|Gengler, N - GEMBLOUX AGRIC UNIV|
|Tijani, A - GEMBLOUX AGRIC UNIV|
Submitted to: Journal of Dairy Science
Publication Type: Peer Reviewed Journal
Publication Acceptance Date: November 27, 2000
Publication Date: N/A
Interpretive Summary: Test day models provide more accurate estimation of genetic effects in dairy cattle because they better account for the environmental effects on test day, and allow for genetic differences in the shape of the lactation curve. In order to do test day model evaluations, we must know the genetic and phenotypic relationships among the test day yields. Test days close to one another are closely related. (Co)variance functions are a compact way to represent these relationships with a reduced number of parameters. This study estimated these parameters across lactation thereby providing estimates of the relationships among test day yields both within and across lactation. These estimates will be used in a test day model which will provide estimates of genetic differences in persistency, a measure of the distribution of a cows milk yield within lactation, and rate of maturity, an indication of the genetic difference between first and later lactation yield. It is computationally demanding to estimate so many relationships simultaneously. This study included milk, fat, and protein yields. This study should assist in implementation of a full test day model which will improve accuracy of genetic evaluations of milk yield.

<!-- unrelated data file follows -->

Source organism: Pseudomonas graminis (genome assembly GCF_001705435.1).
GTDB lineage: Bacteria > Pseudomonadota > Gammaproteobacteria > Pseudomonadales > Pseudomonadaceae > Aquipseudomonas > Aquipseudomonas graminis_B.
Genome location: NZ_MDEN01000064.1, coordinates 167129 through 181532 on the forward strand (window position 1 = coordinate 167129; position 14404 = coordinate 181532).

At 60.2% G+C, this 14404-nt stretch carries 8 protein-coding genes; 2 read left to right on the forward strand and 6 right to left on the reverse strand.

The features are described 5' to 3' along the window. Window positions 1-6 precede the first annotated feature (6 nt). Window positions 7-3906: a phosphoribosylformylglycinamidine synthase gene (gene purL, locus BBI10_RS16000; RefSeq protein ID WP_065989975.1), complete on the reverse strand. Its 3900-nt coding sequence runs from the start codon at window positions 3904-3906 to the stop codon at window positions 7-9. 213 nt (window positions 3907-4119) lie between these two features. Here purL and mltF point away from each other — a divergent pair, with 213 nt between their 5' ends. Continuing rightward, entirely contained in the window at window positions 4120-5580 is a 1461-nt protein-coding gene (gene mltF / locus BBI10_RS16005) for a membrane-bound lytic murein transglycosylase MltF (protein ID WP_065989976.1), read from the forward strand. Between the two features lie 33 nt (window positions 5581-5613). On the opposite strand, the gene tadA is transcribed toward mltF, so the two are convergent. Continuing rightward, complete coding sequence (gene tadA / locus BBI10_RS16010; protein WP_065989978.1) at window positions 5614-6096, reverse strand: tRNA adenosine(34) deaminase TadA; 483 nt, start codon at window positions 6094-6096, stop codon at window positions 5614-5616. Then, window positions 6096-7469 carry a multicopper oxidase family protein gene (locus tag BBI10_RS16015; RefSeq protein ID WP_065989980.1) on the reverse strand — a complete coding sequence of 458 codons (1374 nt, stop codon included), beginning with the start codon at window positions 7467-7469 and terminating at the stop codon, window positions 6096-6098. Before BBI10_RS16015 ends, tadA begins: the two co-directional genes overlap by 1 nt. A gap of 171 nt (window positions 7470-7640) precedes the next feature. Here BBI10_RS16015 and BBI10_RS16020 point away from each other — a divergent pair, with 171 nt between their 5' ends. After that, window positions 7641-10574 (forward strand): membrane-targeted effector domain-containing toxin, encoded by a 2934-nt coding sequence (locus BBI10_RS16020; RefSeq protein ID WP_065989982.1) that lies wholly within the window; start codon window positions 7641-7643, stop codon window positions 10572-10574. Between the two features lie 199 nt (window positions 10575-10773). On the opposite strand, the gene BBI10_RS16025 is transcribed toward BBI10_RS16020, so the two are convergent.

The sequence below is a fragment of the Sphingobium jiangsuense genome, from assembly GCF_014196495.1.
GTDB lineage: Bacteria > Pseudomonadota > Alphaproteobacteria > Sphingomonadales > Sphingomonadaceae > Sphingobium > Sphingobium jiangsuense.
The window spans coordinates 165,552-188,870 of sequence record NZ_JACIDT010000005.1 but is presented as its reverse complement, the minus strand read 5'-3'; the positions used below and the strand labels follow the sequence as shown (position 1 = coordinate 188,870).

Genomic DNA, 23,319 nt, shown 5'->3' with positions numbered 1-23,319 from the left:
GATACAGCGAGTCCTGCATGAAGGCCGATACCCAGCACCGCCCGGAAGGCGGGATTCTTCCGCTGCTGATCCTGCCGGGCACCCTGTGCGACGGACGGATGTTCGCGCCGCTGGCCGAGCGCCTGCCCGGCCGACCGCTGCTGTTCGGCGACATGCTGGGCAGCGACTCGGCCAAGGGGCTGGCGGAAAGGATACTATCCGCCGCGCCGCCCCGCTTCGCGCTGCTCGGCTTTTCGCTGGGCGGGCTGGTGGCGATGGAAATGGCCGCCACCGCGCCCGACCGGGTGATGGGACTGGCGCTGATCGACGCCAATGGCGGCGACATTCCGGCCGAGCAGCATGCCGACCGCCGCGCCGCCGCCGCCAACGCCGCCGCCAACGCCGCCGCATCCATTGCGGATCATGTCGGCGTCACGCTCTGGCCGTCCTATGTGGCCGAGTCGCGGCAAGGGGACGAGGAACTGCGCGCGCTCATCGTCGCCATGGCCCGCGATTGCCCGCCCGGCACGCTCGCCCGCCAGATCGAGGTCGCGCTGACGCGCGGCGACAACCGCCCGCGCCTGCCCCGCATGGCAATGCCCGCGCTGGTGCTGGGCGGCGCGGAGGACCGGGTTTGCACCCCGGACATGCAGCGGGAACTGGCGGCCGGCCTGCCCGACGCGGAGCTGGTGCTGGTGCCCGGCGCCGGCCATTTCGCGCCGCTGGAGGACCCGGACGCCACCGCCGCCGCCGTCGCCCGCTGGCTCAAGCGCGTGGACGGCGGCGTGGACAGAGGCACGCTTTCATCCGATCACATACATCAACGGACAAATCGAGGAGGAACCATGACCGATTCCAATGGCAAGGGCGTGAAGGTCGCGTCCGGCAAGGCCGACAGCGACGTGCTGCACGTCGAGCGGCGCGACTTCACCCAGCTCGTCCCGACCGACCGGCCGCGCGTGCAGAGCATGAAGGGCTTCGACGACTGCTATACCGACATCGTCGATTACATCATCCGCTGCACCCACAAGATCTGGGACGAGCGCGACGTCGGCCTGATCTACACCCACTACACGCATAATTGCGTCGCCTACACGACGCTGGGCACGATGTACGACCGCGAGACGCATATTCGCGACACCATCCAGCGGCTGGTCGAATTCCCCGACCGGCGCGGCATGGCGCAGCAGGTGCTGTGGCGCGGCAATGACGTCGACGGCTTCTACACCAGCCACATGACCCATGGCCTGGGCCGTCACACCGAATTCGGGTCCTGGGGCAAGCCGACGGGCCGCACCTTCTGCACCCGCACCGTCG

Technical Abstract: Co)variance components for milk, fat, and protein yields during first and second lactations were estimated from data for test days from 23,029 Holstein cows from 37 herds in Pennsylvania and Wisconsin. Four lactation stages of 75 d were defined in each lactation, and the test day nearest the center of each interval was used. A total of 9,110 observations were available for the final analysis of lactations with test days in all lactation stages. Missing values were deleted to allow a canonical transformation to be used for estimation of (co)variance matrices. Data were preadjusted for lactation curves within lactation stages using all available records. (Co)variance functions were used to describe the (co)variance structure within and across yield trait and parity. Biological functions (305-d yields, persistency, defined as difference between yields on days 280 and 60, and maturity rate, defined as difference between second dand first lactation yields) were developed from (co)variance functions. Heritabilities were between 0.09 and 0.22 for test-day yields, between 0.24 and 0.27 for 305-d yields, between 0.07 and 0.15 for persistencies and between 0.06 and 0.09 for maturity rates. Correlations between fat test-day yields in the first lactation and milk and protein yields in the second lactation were low. Phenotypic correlation of first and second lactation persistencies were low, but genetic correlations were high. Maturity rate showed correlations between 0.23 and 0.61 with 305-d yields and persistencies. Results provide an indication of the (co)variance structure within and across lactations but further research using improved strategies which can accommodate more data is needed.